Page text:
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Six Sigma and the Evolution of Quality in Product Development

Summary: It has been said that all models are wrong, but some are useful. The combination of a model of product development as a mapping of elements between various domains and a model concerning methods or levels of thinking produces a new model that can be used to illustrate the history and evolution of quality and the part Six Sigma and Design for Six Sigma (DFSS) play in product development. Earliest attempts at quality in product development were based on inspection in either the process, design, or customer domains. The transition from such event thinking to the utilization of process patterns in engineering and manufacturing to build quality into products represented a major mind-set shift. Recent use of structural tools lay the foundation for good design and permitted smoother functioning of the process-level methods. The evolution of Six Sigma can be shown to parallel these changes in quality thinking. Six Sigma addresses event level concerns that occur in product development after the fact. DFSS represents a higher evolution of methodology, incorporating pattern level thinking and tools to build quality into the product or service. The use of new structural tools such as TRIZ and axiomatic design will make Six Sigma and DFSS even more effective and productive in the future.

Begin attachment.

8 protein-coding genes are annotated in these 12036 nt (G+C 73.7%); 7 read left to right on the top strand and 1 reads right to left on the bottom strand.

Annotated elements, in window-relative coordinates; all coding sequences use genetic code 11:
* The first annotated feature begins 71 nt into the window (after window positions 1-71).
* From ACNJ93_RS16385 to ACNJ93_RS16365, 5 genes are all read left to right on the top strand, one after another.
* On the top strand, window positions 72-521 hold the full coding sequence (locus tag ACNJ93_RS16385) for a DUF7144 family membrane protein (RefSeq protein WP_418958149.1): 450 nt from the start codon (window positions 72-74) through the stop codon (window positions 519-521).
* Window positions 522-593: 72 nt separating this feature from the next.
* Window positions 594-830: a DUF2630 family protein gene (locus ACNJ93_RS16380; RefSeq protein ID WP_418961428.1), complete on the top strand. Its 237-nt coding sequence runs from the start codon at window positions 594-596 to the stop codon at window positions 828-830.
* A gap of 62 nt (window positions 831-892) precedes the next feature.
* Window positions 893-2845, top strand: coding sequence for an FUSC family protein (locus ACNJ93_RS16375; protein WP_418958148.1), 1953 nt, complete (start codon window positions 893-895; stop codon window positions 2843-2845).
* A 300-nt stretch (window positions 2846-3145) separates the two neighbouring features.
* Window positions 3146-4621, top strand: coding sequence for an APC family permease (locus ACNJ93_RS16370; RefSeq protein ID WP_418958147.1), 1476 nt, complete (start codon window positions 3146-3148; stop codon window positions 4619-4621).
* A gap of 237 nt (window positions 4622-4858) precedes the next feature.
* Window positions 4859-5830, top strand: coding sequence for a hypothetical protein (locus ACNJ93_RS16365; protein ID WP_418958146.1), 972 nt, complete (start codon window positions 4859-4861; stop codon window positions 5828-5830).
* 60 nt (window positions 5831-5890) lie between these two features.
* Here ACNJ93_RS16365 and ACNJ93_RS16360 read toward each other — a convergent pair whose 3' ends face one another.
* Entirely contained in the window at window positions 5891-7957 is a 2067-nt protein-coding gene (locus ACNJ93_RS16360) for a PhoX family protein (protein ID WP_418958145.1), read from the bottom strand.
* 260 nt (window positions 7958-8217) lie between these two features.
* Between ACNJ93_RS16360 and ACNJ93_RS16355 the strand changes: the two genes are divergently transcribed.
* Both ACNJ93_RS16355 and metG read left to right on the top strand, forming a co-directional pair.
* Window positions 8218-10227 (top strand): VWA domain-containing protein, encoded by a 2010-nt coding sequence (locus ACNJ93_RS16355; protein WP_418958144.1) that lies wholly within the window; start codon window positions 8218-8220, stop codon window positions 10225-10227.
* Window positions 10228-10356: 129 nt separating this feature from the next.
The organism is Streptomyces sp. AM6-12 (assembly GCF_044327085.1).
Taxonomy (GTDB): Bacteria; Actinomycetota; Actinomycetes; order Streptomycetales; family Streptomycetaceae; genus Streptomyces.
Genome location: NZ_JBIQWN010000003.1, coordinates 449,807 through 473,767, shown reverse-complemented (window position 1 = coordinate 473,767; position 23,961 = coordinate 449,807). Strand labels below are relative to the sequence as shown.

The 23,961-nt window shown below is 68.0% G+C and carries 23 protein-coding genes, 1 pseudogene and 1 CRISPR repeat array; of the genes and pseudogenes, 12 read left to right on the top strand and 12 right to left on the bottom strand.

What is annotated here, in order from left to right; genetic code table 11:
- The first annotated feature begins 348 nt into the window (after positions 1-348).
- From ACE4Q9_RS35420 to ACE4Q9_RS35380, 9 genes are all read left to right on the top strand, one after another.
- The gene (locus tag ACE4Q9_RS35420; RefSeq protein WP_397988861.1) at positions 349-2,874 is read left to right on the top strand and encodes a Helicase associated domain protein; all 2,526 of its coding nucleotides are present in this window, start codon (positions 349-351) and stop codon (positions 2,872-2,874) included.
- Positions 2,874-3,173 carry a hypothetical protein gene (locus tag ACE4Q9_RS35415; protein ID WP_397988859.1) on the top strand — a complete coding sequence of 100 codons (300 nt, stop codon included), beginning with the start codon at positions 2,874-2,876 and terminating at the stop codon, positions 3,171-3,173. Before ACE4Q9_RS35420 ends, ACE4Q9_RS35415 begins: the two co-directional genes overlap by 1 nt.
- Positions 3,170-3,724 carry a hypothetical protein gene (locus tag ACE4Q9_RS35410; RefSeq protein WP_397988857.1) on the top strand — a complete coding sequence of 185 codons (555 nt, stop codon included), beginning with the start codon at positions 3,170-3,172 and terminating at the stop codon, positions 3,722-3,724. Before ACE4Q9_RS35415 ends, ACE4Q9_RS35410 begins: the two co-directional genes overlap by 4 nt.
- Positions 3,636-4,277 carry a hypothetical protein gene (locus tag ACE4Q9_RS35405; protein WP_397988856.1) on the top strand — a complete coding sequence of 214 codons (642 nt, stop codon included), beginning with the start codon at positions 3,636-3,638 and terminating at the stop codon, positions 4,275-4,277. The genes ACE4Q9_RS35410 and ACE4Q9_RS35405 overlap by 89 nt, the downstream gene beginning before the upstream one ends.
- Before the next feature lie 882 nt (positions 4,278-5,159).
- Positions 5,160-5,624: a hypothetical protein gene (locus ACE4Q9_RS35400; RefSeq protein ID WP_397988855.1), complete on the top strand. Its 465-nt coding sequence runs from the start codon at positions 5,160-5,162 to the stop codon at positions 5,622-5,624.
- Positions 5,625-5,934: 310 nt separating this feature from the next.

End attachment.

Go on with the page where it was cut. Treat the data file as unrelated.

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  • Topics: Product Development and Recall, Quality Tools, Six Sigma, Inspection, Problem Solving
  • Keywords: Inspection,Problem solving,Product development,Product quality,Quality tools,Schematic models,Six Sigma
  • Author: Smith, Larry R.
  • Journal: Six Sigma Forum Magazine